Picture of neon light reading 'Open'

Discover open research at Strathprints as part of International Open Access Week!

23-29 October 2017 is International Open Access Week. The Strathprints institutional repository is a digital archive of Open Access research outputs, all produced by University of Strathclyde researchers.

Explore recent world leading Open Access research content this Open Access Week from across Strathclyde's many research active faculties: Engineering, Science, Humanities, Arts & Social Sciences and Strathclyde Business School.

Explore all Strathclyde Open Access research outputs...

Tracing foreign policy decisions : A study of citizens' use of heuristics

Johns, R.A. (2009) Tracing foreign policy decisions : A study of citizens' use of heuristics. British Journal of Politics and International Relations, 11 (4). pp. 574-592. ISSN 1369-1481

Full text not available in this repository. Request a copy from the Strathclyde author

Abstract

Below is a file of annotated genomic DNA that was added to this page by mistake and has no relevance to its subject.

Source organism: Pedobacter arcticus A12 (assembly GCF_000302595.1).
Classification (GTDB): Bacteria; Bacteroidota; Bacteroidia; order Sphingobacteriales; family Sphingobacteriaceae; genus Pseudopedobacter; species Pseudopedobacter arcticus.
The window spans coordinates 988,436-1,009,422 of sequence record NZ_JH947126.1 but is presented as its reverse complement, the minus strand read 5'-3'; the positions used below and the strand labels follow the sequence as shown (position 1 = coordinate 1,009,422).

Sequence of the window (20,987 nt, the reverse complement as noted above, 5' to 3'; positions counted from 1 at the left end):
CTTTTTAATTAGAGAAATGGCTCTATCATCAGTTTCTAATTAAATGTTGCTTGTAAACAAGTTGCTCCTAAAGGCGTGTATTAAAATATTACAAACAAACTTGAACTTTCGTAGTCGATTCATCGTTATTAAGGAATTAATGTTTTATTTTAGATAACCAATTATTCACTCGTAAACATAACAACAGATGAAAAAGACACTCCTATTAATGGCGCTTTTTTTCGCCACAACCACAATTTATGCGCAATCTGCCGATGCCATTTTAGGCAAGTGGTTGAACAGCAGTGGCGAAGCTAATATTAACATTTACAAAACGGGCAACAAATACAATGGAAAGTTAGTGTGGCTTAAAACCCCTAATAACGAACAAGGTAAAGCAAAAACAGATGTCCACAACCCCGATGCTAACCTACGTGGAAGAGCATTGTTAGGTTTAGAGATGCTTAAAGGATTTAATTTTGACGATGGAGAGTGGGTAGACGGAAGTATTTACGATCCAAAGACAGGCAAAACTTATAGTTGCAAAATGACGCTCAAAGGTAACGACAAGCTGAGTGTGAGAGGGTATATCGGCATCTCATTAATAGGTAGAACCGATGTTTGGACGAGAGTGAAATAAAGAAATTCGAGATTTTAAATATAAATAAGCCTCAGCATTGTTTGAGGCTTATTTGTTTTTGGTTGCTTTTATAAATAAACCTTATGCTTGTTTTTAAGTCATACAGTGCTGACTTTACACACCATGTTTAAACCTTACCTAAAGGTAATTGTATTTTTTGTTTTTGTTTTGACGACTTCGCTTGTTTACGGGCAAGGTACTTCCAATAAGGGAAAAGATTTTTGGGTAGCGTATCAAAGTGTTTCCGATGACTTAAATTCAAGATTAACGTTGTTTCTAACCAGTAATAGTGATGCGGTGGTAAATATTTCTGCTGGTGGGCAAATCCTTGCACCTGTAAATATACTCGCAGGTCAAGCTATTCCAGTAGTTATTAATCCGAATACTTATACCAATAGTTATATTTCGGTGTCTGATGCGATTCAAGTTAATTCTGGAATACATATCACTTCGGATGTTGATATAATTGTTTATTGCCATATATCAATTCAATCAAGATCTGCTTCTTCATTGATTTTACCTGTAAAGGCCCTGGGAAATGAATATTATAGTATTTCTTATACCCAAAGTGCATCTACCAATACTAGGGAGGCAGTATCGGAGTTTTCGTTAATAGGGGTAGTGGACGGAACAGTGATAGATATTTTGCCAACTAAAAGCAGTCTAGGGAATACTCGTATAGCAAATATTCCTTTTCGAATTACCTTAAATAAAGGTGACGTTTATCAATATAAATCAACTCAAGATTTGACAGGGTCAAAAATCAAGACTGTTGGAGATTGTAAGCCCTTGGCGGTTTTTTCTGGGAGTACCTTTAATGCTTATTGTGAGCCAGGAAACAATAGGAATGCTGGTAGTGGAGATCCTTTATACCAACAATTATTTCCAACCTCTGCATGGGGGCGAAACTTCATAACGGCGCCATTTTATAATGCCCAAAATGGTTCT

Public opinion researchers agree that citizens use simplifying heuristics to reach real, stable preferences. In domestic policy, the focus has been on citizens delegating judgement to opinion leaders, notably political parties. By contrast, citizens have been held to deduce foreign policy opinions from their own values or principles. Yet there is ample scope for delegation in the foreign policy sphere. In this exploratory study I use a 'process-tracing' method to test directly for delegation heuristic processing in university students' judgements on the Iranian nuclear issue. A substantial minority sought guidance on foreign policy decisions, either from parties, international actors or newspapers. This was not always simple delegation; some used such heuristics within more complex decision-making processes. However, others relied on simple delegation, raising questions about the 'effectiveness' of their processing.